First things first, I readily acknowledge that I have been absent from these pages for quite a while. Right or wrong, I just have not felt like I’ve had much of interest to share. However, I also recalled that my purpose was to share most of my experiences since they might be of benefit to someone else. Even if the post is read years later, it still might contain a nugget or two of information that helps out. In that spirit, I’m back and ready to share some more.
By mere coincidence, today happens to mark 5 months until Ironman Boulder. As I have noted in previous posts, it’s my only race this year (aside from a few just-for-fun events). This has allowed me to be very focused on this one race with no worry about how I will perform in other events or how those events will affect the Ironman.
What I’ve been doing…
Eight weeks of my training are now in the book and they’ve been productive and—if I’m being completely honest here—a little hard. Much of that difficulty can be attributed to the new baselines I established for myself in all three disciplines.
In late January, I did my swim test which establishes my effective pace per 100. I won’t detail the specifics other than to say it’s a thoroughly exhausting workout. The result was a standard pace per 100 yards of 1:43 which is six seconds ahead of last year. That also means that all of my other paces have upped and hitting some of my targets on various sets has proven elusive, especially later in the workout.
At the end of that same week, I found myself on the local track doing 4 X 1 mile repeats to get a sense of my aerobic fitness level. The idea was to pace myself at such a level that my fourth mile was no more than 3% slower than my first.
A few more days off and then it was time for the FTP test. If you’ve not done one, this is one of the more difficult times you’ll spend in the saddle. While the whole time on the bike was only 1:15, a full 30 minutes was dedicated to pushing myself to high HR levels at more watts than I normally sustain during a workout. Using a formula or 92% of my average power during the last 20 minutes of the 30 minute time trial, I hit an FTP of 198. It’s not a terribly impressive number compared to a lot of folks out there, but I know it’s also me pushing as hard as my muscular and cardiovascular system will carry me.
But wait! There’s more! A week after the 4 X 1 mile test, I was back at the track, this time to do a regression test which measured how much speed I lose when the distance is doubled. It consists of a half mile and a mile at the start, a whole bunch of 400, 800 and 1000 meter repeats and then the half mile and mile at the end. When it was over, I had run almost thirteen miles and had clocked over two hours (that included some walk breaks between the test sets). This provided me with some baseline numbers for running and predicted a marathon time of 4:11:31 which I highly doubt is accurate but interesting all the same.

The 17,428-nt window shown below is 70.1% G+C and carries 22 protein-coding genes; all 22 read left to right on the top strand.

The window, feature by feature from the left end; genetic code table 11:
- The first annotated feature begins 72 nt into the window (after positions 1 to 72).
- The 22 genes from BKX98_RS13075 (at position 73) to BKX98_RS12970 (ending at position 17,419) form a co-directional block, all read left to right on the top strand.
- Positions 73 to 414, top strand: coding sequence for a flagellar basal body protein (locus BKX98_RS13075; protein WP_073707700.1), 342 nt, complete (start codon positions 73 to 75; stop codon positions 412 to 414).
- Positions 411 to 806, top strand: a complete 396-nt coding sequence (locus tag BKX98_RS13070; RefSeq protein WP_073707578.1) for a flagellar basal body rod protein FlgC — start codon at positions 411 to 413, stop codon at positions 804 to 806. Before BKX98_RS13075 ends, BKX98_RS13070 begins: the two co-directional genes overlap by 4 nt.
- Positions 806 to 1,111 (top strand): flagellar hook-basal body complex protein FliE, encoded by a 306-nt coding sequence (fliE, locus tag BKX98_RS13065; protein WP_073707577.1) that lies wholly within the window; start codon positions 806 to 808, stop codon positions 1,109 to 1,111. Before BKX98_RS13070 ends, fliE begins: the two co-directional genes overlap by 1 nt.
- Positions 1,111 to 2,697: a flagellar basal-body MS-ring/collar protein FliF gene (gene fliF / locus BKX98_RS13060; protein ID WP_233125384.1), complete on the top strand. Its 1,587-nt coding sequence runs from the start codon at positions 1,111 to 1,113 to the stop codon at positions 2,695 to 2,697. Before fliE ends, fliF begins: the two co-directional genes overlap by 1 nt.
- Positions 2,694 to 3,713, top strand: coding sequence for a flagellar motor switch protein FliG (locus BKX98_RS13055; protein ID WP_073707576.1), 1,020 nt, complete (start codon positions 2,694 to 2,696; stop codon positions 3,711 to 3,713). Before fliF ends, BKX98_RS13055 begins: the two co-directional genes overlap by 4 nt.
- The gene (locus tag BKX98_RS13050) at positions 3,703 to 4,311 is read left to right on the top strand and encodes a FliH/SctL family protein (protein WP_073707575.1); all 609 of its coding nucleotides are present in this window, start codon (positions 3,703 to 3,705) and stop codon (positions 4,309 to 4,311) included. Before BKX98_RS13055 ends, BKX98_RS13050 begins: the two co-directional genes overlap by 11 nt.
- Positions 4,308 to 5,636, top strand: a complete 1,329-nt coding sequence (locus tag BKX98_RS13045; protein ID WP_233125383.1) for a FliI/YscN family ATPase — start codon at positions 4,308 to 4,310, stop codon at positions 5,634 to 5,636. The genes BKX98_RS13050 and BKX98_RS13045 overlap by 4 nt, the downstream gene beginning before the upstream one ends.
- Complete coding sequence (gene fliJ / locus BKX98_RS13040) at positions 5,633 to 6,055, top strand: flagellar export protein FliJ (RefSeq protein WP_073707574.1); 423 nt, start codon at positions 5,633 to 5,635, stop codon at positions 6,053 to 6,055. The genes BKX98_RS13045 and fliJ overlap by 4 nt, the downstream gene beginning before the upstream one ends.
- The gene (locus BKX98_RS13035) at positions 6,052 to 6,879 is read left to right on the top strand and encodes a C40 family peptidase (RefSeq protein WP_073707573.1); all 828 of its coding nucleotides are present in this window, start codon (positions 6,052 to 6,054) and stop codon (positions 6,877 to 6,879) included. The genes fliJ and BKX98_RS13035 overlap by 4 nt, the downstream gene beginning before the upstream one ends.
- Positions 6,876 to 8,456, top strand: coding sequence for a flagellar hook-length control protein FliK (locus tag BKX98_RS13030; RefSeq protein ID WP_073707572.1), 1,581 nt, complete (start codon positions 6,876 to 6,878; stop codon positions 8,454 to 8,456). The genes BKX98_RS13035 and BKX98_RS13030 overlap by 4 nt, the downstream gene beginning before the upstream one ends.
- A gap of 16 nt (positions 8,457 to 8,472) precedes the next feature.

The more important outcome of the testing was my regression rate which was 6.8% which suggests that I have better aerobic conditioning than I did a year ago. Considering the hours I’ll be spending on the IM course, this is good news.
Much to my relief, these two weeks were followed by a recovery week. Better still I spent most of that week in Kauai! My coach went easy on me that week assigning only three easy runs and an open water swim that I did here:
While that water looks calm, there was a bit of a current that actually made swimming more difficult than my usual foray into a lake somewhere!
Like all good vacations, that one ended quickly and I found myself back in cold snowy Colorado. That’s probably just as well. I was growing a little too fond Pupus and Hula Pie!
What I’m going to do…
Now in my second week back from vacation my training schedule has ramped up and I suspect it to stay that way for quite a while (with the exception of recovery weeks). Swimming will continue to be a focus because at these new paces I often find myself gasping for breath when I’m not feeling the burn in my arms. I thought I swam hard last year, but the fast sets and short recovery times have seen me leaving the pool thoroughly exhausted.
While intensity has and will continue to be the way I work with my coach, volume increases are inevitable. I expect to see mileage in the mid to upper twenties for the duration. Some of my run workouts have included short walk breaks and that’s good in terms of my anticipated run strategy. I have no illusions about being able to run non-stop during the race. My ideal situation would be to have a nice balance of running and walking that I can keep consistent through at least 20 miles. If I get that far, I’ll crawl the last six miles if I have to!
Likewise, I’ll be doing a lot of cycling and if the weather ever improves here, hopefully I’ll be seeing some outside! A five hour ride is promised as part of my training and while I’m sure that is still several weeks out, I’ll be anxious to see how it goes and how I feel afterward. A new bike course is pending for IM Boulder and hopefully will be available soon. While I doubt I can do all 112 miles on a long training ride, I could easily cover that over two rides.
Equipment plans are in the works as well. I’ve signed up for Order 19 on Flo Cycling and that begins in April so hopefully soon after my TT bike will be sporting a new set of carbon wheels. Flo makes wheels that comparable to better-known brands and they do it at a much lower price.
Additionally, my venerable Zoot Flash wetsuit is looking pretty tattered so it’s time to replace it. I’m leaning toward a sleeveless version since I’m not seeing much benefit in sleeves and I do not plan on getting into the open water until it has warmed up.
That’s all for now. More updates will follow as training progresses!